(Here’s part 2.)
The instructional activities
My objective, briefly, was that students think of variables as boxes with names and values, and of assignment as putting something in the box.
In the classroom I have worked for several years to present this as clearly as possible. In my introduction to programming logic course, for example, I hit them with the following five components:
- I have a section of a couple of different lectures devoted to the key concepts.
- I continually trace programs by drawing the boxes and putting the values in them.
- I have an entire assignment in which they practice doing the same thing.
- I use an alternative version of the assignment statement to cement the idea of it before we move on to using the equals sign.
- I continually tell them “be sure you are thinking of a variable as a box with a name and a value”.
In my online class most of this won’t be feasible, not only because it’s online but also because it’s only a 1 credit hour course, which changes how I have to prioritize the time. So I plan on using just four strategies:
- They start by working through a tutorial in the textbook, even before I teach them anything myself. This will give them some initial exposure to the idea of variables. It isn’t as focused on what a variable is as I would be, but on the other hand they will actually be using variables in their code from the beginning. The practical experience that gives them will give me something to hook the correct concepts too later on.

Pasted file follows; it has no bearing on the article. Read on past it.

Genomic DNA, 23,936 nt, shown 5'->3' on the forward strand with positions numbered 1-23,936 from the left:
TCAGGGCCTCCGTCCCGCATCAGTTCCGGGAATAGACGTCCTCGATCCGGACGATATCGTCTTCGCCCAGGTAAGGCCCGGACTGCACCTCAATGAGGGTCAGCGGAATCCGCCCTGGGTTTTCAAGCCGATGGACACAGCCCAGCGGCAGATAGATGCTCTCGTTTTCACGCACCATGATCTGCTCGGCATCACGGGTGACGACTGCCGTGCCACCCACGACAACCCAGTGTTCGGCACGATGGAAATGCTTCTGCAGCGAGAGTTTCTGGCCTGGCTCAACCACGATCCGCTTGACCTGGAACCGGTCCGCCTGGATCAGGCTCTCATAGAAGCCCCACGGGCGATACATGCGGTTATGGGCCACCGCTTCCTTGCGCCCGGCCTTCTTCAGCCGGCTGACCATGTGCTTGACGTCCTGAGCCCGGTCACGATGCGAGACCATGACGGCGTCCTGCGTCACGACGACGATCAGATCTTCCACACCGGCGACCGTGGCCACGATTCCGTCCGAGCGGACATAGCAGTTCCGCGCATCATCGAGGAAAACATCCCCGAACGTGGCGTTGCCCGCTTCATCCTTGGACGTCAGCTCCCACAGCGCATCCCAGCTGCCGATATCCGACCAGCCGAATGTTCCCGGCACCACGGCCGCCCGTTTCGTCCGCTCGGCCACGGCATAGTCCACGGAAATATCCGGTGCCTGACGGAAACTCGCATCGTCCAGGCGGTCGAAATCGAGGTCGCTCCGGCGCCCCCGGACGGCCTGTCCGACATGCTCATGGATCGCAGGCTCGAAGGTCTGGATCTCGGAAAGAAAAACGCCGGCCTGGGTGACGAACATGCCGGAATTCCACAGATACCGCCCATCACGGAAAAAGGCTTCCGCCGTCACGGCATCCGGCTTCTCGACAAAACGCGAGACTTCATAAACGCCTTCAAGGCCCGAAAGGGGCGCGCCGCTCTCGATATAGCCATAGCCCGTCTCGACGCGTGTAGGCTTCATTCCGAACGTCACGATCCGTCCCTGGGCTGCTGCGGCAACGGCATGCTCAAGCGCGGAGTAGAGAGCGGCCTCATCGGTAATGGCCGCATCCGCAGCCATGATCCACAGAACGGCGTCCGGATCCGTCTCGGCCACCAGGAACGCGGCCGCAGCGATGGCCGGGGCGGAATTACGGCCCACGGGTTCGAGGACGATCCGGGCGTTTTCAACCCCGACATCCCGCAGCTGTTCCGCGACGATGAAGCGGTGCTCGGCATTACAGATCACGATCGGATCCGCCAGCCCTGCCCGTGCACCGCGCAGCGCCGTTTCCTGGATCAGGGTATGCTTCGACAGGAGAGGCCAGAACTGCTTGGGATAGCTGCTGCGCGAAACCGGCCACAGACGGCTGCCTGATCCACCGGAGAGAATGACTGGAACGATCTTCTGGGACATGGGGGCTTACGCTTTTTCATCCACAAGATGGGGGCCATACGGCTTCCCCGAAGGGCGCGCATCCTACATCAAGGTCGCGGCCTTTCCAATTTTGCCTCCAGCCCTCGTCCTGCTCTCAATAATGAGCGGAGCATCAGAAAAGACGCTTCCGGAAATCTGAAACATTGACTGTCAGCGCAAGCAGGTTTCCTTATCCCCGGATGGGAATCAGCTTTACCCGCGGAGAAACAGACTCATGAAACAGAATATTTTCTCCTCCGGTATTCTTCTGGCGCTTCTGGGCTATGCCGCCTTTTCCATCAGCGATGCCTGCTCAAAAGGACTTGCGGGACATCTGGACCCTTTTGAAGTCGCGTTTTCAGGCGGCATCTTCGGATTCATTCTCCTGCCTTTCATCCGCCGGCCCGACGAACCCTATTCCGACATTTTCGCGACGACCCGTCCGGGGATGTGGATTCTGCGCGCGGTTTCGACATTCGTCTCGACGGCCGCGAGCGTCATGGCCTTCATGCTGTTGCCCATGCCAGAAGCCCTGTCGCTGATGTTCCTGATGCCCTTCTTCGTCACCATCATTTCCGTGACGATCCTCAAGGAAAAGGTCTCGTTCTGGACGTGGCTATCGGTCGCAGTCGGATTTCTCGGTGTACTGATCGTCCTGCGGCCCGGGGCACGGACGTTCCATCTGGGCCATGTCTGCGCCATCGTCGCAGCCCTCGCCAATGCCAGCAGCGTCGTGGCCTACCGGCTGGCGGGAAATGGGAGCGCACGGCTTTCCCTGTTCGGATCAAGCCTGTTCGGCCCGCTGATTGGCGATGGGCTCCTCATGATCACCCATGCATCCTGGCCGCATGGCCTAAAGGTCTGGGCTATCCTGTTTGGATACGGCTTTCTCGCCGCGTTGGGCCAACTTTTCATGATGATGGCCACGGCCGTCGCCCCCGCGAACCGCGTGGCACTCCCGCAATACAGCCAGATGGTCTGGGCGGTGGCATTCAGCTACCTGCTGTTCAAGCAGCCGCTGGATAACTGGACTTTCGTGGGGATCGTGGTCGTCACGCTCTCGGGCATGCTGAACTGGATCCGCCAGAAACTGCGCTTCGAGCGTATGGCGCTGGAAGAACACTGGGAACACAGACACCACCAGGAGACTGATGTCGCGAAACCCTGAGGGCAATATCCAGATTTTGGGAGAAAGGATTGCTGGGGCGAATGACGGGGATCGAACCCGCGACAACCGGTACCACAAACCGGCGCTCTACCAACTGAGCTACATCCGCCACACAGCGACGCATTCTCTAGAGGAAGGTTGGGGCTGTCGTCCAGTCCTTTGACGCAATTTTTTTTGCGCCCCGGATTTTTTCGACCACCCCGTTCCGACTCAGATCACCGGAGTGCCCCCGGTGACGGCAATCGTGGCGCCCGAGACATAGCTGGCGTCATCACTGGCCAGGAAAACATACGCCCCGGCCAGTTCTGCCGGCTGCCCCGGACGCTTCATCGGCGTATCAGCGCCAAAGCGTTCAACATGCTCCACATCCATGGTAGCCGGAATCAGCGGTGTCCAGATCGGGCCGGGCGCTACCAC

- Second, I will ask them the forum questions I discussed earlier. The point is to make them think about what a variable really is after they’ve read it in the book but before I’ve clarified anything. I’m relying on the idea that if they can get it by themselves, everything will fall into place without any further help from me. (I’m pushing them to clear a new space on their shelves for the programming variable concept.)
- Third, I would like to prepare a couple of 5 minute video lectures/demonstrations on key concepts. There would be one on variables (“they are boxes”) and one on the assignment statement (“it isn’t an equals sign”). Afterwards I’ll have them respond in the forums again so I can see if they really got it.
- Fourth, as the course continues, I will continue to emphasize this concept whenever they seem confused about it.
The instructional activity I submitted in fulfillment of the i3 assignment is the forum questions, but I’d like to build the video lectures too. I don’t know how to do that at this point.
So that’s my second question, directed toward the i3 instructors: how do I create a 5 minute video lecture in which they can hear me talk but can see diagrams and pictures as I talk about them?
Part 4 discusses the rubric.